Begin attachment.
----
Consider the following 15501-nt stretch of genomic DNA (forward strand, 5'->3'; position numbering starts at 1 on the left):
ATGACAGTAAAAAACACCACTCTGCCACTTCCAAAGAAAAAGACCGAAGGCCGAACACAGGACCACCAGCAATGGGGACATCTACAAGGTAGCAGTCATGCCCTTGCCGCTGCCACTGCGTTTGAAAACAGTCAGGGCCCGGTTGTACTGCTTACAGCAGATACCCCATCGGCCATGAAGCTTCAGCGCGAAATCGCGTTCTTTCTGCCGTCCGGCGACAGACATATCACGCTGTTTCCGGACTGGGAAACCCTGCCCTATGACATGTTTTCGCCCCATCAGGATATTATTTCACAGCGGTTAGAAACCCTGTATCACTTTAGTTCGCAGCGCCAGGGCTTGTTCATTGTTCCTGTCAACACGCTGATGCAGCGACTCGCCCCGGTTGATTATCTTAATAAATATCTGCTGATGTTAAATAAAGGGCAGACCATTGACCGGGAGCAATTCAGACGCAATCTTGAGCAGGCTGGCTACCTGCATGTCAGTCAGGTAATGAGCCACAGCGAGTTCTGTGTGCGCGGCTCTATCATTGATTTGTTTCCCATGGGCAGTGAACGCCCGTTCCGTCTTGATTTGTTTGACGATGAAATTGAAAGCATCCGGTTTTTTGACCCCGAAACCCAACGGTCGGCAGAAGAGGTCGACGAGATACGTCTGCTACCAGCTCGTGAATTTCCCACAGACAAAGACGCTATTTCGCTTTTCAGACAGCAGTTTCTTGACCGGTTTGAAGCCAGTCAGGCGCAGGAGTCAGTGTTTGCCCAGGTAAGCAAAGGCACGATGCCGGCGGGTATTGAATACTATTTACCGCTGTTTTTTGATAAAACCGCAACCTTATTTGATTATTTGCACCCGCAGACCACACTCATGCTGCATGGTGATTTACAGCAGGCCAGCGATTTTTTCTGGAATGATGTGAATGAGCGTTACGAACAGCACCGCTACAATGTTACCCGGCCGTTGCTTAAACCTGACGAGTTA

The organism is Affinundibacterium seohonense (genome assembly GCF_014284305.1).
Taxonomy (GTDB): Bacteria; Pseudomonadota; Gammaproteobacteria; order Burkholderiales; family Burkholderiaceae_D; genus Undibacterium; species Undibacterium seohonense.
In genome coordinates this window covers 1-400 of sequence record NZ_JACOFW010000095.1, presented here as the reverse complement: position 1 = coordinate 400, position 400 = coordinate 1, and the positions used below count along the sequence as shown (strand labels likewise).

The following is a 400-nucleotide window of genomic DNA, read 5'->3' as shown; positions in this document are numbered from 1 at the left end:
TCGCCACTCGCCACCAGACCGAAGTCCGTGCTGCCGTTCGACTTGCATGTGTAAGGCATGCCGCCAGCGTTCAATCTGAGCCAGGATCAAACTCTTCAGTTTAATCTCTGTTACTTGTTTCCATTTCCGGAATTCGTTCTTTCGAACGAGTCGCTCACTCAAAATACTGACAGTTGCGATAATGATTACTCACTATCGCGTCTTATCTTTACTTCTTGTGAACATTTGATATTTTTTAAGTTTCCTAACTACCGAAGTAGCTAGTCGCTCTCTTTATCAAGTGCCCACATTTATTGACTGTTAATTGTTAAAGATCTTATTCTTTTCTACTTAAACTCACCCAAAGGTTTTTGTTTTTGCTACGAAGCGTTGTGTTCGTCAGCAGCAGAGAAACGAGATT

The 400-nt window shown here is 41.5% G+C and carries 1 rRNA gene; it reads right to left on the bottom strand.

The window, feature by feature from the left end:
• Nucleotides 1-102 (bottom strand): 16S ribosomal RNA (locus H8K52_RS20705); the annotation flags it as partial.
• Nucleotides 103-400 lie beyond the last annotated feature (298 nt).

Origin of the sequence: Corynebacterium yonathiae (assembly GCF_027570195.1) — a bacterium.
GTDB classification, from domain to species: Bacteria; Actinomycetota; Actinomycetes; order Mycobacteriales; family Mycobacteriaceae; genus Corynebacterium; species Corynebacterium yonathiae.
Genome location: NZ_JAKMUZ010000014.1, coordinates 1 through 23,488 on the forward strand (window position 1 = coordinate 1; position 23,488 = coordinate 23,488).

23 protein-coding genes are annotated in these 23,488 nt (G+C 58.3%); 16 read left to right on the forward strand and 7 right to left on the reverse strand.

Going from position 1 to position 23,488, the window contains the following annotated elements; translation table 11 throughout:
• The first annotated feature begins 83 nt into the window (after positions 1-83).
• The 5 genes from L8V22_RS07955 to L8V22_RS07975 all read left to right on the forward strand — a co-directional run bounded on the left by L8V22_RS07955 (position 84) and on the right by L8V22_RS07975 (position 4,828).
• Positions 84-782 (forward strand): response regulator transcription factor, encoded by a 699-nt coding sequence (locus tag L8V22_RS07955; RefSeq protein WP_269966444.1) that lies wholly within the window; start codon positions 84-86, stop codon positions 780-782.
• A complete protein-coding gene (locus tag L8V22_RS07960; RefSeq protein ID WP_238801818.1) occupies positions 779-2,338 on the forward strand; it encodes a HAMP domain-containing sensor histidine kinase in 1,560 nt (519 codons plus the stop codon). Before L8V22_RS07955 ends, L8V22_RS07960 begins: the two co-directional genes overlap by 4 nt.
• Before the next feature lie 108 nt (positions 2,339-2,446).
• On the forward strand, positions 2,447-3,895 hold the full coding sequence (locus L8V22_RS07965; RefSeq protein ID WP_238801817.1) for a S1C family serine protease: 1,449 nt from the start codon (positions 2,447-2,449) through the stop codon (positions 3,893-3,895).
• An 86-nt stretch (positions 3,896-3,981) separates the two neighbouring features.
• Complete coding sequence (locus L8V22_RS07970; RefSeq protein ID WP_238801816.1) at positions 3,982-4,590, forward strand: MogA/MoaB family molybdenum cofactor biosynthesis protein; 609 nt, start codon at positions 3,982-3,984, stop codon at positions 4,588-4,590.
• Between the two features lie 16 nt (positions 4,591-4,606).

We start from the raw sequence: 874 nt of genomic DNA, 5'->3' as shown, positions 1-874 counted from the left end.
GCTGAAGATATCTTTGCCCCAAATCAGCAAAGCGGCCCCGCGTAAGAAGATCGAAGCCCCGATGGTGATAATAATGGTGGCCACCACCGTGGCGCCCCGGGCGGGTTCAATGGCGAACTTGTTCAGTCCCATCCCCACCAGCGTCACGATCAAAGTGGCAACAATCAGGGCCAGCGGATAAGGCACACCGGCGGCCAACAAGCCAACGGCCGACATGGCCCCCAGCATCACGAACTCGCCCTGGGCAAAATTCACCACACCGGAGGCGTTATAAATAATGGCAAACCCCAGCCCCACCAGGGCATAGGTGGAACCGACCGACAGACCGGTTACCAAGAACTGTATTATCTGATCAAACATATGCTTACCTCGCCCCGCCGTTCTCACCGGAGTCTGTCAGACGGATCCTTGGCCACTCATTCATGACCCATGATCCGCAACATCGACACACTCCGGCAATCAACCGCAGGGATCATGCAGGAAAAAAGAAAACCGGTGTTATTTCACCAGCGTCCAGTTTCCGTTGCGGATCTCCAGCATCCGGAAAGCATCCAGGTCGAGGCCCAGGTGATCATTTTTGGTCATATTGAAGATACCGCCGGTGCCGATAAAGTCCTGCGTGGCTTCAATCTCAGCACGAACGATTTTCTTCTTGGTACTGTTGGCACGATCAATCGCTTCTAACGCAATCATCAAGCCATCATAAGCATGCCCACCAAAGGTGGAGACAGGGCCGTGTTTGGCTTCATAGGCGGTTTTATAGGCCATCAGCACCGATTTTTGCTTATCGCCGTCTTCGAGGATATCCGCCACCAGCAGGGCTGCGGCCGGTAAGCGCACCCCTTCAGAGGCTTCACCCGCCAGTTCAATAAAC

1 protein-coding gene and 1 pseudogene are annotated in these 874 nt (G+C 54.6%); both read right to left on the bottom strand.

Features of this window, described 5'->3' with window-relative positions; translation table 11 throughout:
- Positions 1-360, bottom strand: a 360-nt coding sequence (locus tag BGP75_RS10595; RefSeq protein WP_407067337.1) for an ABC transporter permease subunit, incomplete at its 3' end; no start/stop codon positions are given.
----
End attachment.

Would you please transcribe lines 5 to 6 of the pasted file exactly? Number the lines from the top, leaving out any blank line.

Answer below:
In genome coordinates this window covers 1-400 of sequence record NZ_JACOFW010000095.1, presented here as the reverse complement: position 1 = coordinate 400, position 400 = coordinate 1, and the positions used below count along the sequence as shown (strand labels likewise).

The following is a 400-nucleotide window of genomic DNA, read 5'->3' as shown; positions in this document are numbered from 1 at the left end: